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Orexin A reverses propofol and thiopental induced cytoskeletal rearrangement in primary cortical neuronal culture
Linköping University, Department of Medical and Health Sciences, Anesthesiology. Linköping University, Faculty of Health Sciences. (Anestesiologi)
Linköping University, Department of Medical and Health Sciences, Anesthesiology. Linköping University, Faculty of Health Sciences. (Anestesiologi)
Linköping University, Department of Medical and Health Sciences, Anesthesiology. Linköping University, Faculty of Health Sciences.
(English)Manuscript (preprint) (Other academic)
Abstract [en]

Background: Orexin A (OA) is an endogenous peptide regulating awakeness. It is a potential reversing agent of anaesthetics, shown to reduce anaesthesia in animals, but on cellular level its mechanisms are unknown.

Methods: Primary cortical cell cultures from newborn rat brains are used, and live cell light microscopy is performed to measure 1) neurite retraction after propofol, thiopental, barbituric acid and ketamine exposure and 2) the effect of OA application either before or after anaesthetics. Cytoskeletal reorganization of vimentin and actin is evaluated with fluorescence microscopy, protein changes detected with Western blot and proteins identified with mass spectrometry after treatment with anaesthetics and/or OA.

Results: Orexin A reverses and inhibits neurite retraction and the actin ring formation induced by propofol and thiopental. No effect on retraction or actin rings was seen for ketamine (not active on GABAA receptors), the non-anaesthetic barbituric acid, OA or solvents used. OA increases tyrosine phosphorylation of a 50 kDa protein, identified as vimentin. Propofol treatment induces a granular appearance of vimentin, which OA reverses to a smooth distribution throughout the cell.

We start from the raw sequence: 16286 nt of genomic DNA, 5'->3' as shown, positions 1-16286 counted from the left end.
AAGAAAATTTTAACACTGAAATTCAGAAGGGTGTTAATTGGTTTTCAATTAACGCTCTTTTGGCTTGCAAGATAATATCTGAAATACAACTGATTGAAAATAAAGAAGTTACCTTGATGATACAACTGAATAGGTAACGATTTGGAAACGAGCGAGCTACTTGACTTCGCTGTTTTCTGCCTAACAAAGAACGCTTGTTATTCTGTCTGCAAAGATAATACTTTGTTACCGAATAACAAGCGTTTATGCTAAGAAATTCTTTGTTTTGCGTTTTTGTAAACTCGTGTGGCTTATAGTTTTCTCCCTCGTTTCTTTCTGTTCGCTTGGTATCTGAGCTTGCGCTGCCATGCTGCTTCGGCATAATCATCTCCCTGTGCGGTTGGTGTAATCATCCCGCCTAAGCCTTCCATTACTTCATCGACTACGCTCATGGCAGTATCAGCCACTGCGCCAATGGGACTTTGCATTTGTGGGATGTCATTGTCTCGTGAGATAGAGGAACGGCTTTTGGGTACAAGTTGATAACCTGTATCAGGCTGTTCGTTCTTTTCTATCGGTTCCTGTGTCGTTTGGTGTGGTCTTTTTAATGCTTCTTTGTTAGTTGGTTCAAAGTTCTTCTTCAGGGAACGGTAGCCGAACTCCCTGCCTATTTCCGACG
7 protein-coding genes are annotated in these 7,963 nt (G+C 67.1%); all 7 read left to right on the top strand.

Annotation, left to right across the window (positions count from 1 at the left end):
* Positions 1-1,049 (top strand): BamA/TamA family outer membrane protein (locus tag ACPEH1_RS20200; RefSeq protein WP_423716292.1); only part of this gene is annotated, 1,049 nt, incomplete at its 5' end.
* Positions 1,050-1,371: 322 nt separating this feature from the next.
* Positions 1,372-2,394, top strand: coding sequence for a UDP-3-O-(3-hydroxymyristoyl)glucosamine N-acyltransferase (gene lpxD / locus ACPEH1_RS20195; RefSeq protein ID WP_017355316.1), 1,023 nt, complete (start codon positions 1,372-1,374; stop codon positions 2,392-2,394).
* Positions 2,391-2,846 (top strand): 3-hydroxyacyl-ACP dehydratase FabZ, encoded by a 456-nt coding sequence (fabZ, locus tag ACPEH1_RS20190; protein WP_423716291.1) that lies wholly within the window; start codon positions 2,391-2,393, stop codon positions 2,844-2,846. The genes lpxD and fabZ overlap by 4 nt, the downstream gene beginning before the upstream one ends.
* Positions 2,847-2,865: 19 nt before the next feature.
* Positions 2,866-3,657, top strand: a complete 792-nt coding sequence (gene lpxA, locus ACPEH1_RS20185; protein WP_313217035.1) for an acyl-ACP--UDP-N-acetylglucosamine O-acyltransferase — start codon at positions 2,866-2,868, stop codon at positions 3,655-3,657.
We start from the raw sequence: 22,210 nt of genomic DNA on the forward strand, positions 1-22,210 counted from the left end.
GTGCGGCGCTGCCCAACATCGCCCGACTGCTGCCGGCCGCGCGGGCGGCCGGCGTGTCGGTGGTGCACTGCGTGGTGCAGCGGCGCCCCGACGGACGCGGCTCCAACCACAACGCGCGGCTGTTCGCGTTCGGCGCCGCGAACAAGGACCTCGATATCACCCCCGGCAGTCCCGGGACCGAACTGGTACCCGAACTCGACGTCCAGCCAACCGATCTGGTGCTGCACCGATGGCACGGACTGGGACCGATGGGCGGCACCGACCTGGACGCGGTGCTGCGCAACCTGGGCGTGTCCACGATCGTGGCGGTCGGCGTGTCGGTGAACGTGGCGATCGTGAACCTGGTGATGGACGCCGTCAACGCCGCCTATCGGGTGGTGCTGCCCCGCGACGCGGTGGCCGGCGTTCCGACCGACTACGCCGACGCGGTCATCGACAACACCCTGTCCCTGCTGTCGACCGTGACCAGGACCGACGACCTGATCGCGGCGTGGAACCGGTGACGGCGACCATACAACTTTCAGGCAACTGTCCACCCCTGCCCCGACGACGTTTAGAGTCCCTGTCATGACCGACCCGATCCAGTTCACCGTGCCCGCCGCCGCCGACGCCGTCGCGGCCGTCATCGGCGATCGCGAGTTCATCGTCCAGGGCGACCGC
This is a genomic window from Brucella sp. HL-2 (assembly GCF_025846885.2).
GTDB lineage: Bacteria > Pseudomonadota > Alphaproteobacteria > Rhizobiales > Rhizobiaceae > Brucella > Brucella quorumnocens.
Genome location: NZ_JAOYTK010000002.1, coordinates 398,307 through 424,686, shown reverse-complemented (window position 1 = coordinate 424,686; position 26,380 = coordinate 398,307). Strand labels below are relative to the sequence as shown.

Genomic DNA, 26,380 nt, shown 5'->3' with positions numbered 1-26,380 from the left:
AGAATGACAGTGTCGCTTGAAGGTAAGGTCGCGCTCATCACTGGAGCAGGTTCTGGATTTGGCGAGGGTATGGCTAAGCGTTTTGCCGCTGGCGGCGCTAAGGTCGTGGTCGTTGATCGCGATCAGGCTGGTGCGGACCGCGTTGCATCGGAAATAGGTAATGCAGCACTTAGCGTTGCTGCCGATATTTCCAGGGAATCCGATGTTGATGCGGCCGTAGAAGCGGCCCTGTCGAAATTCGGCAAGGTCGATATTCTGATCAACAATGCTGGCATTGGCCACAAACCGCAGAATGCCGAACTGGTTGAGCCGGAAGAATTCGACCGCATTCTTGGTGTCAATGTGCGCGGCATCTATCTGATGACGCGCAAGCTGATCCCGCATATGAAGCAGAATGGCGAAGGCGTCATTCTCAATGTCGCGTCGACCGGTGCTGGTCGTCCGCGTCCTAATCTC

Conclusions: OA reverses cellular effects known to be mediated via the GABAA receptor of both propofol and thiopental in cultured rat brain cells. The morphologic changes of actin and vimentin caused by propofol and thiopental, and the subsequent reversal by OA, deepens our understanding of the mechanisms of anaesthesia. In the future, an OA agonist could be used to reverse the effects of GABAA receptor dependent anaesthetic drugs.

Keyword [en]
orexin A, propofol, thiopental
National Category
Medical and Health Sciences
Identifiers
URN: urn:nbn:se:liu:diva-77167OAI: oai:DiVA.org:liu-77167DiVA: diva2:525266
Available from: 2012-05-07 Created: 2012-05-07 Last updated: 2012-06-04Bibliographically approved
In thesis
1. Propofol changes the cytoskeletal function in neurons: An experimental study in cortical cultures
Open this publication in new window or tab >>Propofol changes the cytoskeletal function in neurons: An experimental study in cortical cultures
2012 (English)Doctoral thesis, comprehensive summary (Other academic)
Abstract [en]

Every day, general anaesthetics are given to a large number of patients around the world but the cellular mechanisms of how anaesthetics act are still not clear. General anaesthetics cause the intended unconsciousness, amnesia and immobility in patients, but also side effects such as a decrease in mean arterial pressure and arrhythmia, both of which contribute to complications such as heart damage and stroke. With more knowledge of the mechanism of anaesthetic drugs, these complications could be reduced.